licences. The licences authorise all relevant persons to participate in certain
transactions or business relationships, which HM Treasury believes it is
appropriate to exempt from the effects of the Order, for example, for
HM Treasury has confirmed that
relevant persons should ensure that they have adequate policies and procedures
in place to ensure their compliance with the Order. General guidance on the
operation of the Treasury's powers under Schedule 7 of the 2008 Act has been
prepared for financial and credit institutions by the Joint Money Laundering
Steering Group and can be found on their website at: http://www.jmlsg.org.uk/industry-guidance/article/part-i-part-ii-part-iii-and-treasury-ministal-approval.
Effect on Existing EU Sanctions
Companies are reminded that the
existing EU sanctions (including asset freezes) under EU Regulation 961/2010 as
amended (the "Regulation") remain in force, and should also be
considered when assessing the effect of the new restrictions on business relationships.
For a summary of the existing sanctions, please see our briefing of 1 November
The Order goes beyond the existing
EU sanctions because it prevents transactions and business relationships with
all Iranian credit institutions compared to the existing prohibitions on making
funds or economic resources available to those subject to an asset freeze.
Consequently, any transaction involving a relevant person which requires a
payment to or from an Iranian bank will be prohibited unless a licence is issued.
The Financial Services Authority
(for credit institutions that are authorised persons and financial
institutions), the Office of Fair Trading (for consumer credit financial
institutions), and Her Majesty's Revenue and Customs (for Money Service
Businesses that are not authorised persons) will each play an active role in
supervising firms' compliance with the Order. If a relevant person breaches the
Order, they are liable either to a civil penalty or a criminal prosecution. HM
Treasury has confirmed that no penalty may be imposed nor will an offence be
committed if the person took all reasonable steps and exercised all due
diligence to ensure that the requirements of the Order would
be complied with.
With further prospective
restrictions in mind, financial and credit institutions dealing in the region
should review the provisions of the new sanctions and HM Treasury guidance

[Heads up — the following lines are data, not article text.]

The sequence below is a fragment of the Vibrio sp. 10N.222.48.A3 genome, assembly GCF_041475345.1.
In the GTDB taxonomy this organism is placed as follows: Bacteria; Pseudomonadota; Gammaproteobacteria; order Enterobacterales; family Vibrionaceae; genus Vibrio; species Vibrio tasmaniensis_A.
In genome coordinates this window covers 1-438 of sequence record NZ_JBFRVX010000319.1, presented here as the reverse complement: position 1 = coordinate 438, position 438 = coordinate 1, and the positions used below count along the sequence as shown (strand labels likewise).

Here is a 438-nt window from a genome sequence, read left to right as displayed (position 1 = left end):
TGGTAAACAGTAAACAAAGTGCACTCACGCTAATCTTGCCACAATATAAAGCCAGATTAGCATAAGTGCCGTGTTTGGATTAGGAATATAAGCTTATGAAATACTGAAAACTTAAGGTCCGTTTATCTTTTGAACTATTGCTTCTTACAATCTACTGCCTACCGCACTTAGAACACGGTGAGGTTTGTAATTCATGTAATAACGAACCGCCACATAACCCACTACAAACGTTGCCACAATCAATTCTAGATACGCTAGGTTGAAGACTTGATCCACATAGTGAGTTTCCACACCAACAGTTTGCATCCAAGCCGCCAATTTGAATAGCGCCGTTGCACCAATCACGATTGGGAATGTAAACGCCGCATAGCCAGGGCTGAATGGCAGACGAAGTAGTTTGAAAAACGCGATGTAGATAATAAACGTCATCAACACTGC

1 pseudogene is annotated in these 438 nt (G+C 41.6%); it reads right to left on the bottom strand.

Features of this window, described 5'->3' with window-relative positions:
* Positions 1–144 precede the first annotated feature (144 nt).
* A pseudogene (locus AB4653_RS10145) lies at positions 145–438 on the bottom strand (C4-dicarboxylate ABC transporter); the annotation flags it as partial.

document carefully, analyse the effect they may have on their business
activities and existing compliance programmes, and monitor the situation as it
continues to develop.
This article was prepared by Lista M.
Cannon, Partner (firstname.lastname@example.org or +44 020 7832 3601), David M.
Harris, Senior Associate (email@example.com or +44 0 20 7832 3637) and
Kelly, Associate (firstname.lastname@example.org or +44 0 20 7832 3630) of
Fulbright & Jaworski International LLP in London. Lista, David and Nicola
are lawyers in Fulbright's International Trade Practice Group. Lista
Cannon is head of the firm's UK and EU Trade and Sanctions Practice in London. Stephen M.
McNabb (email@example.com or +1 202 662 4528) is
Partner and Chair of Fulbright's International Trade Practice Group.
Fulbright's International Trade Practice Group advises clients worldwide in
matters concerning international trade laws and regulations; including economic
sanctions regulations, export/import control regulations, anti-boycott
regulations, and anti-corruption laws.
the Fulbright & Jaworski Publications page for more analysis of
international and foreign law issues.
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us through our corporate site.
 "Iran Sanctions
Update: The European Union Implements Council Regulation on Restrictive
Measures Against Iran", Lista M. Cannon, David M. Harris and Nicola Kelly,
1 November 2010, http://www.fulbright.com/index.cfm?fuseaction=publications.detail&pub_id=4704&site_id=494&detail=yes
 The Department of
Enterprise, Trade and Investment Northern Ireland for credit unions in Northern
Ireland will also be a supervisory authority, until this is transferred to the